In the dictionary, hiking is described as “the activity of going for long walks, especially in the country or woods.” I think that sounds about right.
Personally, of all the physical activities I ever did or tried, I definitely like hiking the most. It gives me incredible joy in life. I’m a big fan. Well, that is, hiking in pristine Nature, notably in the mountains and through primary forests.
I like climbing, I like finding my way through uncharted territory, and I like the widespread views when reaching a high point on a mountain. Additionally, I like to see and touch plants, flowers, fruits, trees, rocks, creeks, rivers, and most of all — I enjoy seeing wild animals living in freedom.
Of course, the health benefits of hiking are well-known: it’s a form of physical exercise that improves our blood circulation and heart health (cardiovascular health), builds stronger muscles and bones, improves our memory, stimulates weight loss, improves our balance, and decreases the risks of certain respiratory problems, but hiking surrounded by Nature also brings us emotional and mental relief or even healing.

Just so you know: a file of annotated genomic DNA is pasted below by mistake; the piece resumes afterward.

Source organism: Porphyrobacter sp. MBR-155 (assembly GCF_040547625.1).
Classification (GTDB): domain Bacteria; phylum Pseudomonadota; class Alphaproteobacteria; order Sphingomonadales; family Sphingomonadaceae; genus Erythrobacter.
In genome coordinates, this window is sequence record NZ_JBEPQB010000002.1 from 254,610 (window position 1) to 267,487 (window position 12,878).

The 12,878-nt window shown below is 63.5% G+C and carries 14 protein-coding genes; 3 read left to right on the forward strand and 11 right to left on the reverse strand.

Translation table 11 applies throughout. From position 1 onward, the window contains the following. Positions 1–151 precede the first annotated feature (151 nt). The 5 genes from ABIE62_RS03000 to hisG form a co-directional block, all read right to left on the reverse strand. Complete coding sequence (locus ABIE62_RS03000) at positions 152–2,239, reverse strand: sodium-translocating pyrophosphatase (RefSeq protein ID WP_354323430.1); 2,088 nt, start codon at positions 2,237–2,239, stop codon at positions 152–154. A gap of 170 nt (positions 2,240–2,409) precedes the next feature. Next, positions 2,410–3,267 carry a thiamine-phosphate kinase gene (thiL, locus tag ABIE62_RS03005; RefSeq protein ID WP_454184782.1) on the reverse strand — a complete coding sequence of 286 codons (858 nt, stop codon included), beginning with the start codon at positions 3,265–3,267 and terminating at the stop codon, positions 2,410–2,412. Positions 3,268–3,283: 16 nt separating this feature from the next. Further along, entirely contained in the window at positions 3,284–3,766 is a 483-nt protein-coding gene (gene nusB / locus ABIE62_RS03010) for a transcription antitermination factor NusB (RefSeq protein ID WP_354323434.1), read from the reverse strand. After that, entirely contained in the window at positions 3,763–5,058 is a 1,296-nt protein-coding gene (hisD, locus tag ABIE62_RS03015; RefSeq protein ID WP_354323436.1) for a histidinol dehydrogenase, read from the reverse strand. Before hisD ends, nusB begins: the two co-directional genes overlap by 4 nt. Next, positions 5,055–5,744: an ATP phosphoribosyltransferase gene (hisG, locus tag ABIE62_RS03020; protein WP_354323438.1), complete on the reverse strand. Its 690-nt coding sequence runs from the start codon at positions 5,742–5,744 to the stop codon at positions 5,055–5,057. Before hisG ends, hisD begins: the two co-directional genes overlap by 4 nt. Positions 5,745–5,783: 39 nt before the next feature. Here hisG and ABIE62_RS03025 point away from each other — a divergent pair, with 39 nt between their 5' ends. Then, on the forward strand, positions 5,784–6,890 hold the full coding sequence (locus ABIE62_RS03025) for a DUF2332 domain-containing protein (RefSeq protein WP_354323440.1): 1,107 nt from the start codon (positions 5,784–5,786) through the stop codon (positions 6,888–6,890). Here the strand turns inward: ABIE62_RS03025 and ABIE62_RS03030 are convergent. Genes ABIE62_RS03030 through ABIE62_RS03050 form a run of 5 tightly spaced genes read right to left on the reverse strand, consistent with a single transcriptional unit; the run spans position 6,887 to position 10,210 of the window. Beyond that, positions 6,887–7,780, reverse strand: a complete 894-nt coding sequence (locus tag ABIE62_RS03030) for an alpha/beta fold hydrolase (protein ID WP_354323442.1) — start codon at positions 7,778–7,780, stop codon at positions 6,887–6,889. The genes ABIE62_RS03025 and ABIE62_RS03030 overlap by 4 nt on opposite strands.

And there are many other beneficial aspects that come with hiking; depending on the type and duration of a hike and the type of trails it can build endurance and perseverance, stimulate better sleep quality, reduce anxiety and stress, improve sensory perception, increase bonding with a friend or partner, teach us respect for Nature, give us feelings of wholeness and unity, and endow us with spiritual uplifting.
To me, untouched Nature is just about everything. It’s the place I feel whole and happy. I like the multitude of indefinable forms, its mystery, and its undeniable radiance and power. I like the silence and serenity. I like the absence of human-made noises like those of cities, cars, motorcycles, screaming, factories, loud music, and so on. Well, let’s say it like this — the absence of environmental pollution and the hustle and bustle of human society.
Without the ability to hike regularly my life would become dull, empty, and devoid of meaning. I feel that Nature is God’s greatest gift to mankind — if there’s a God. And if there’s not — I would say that Nature definitely serves as one.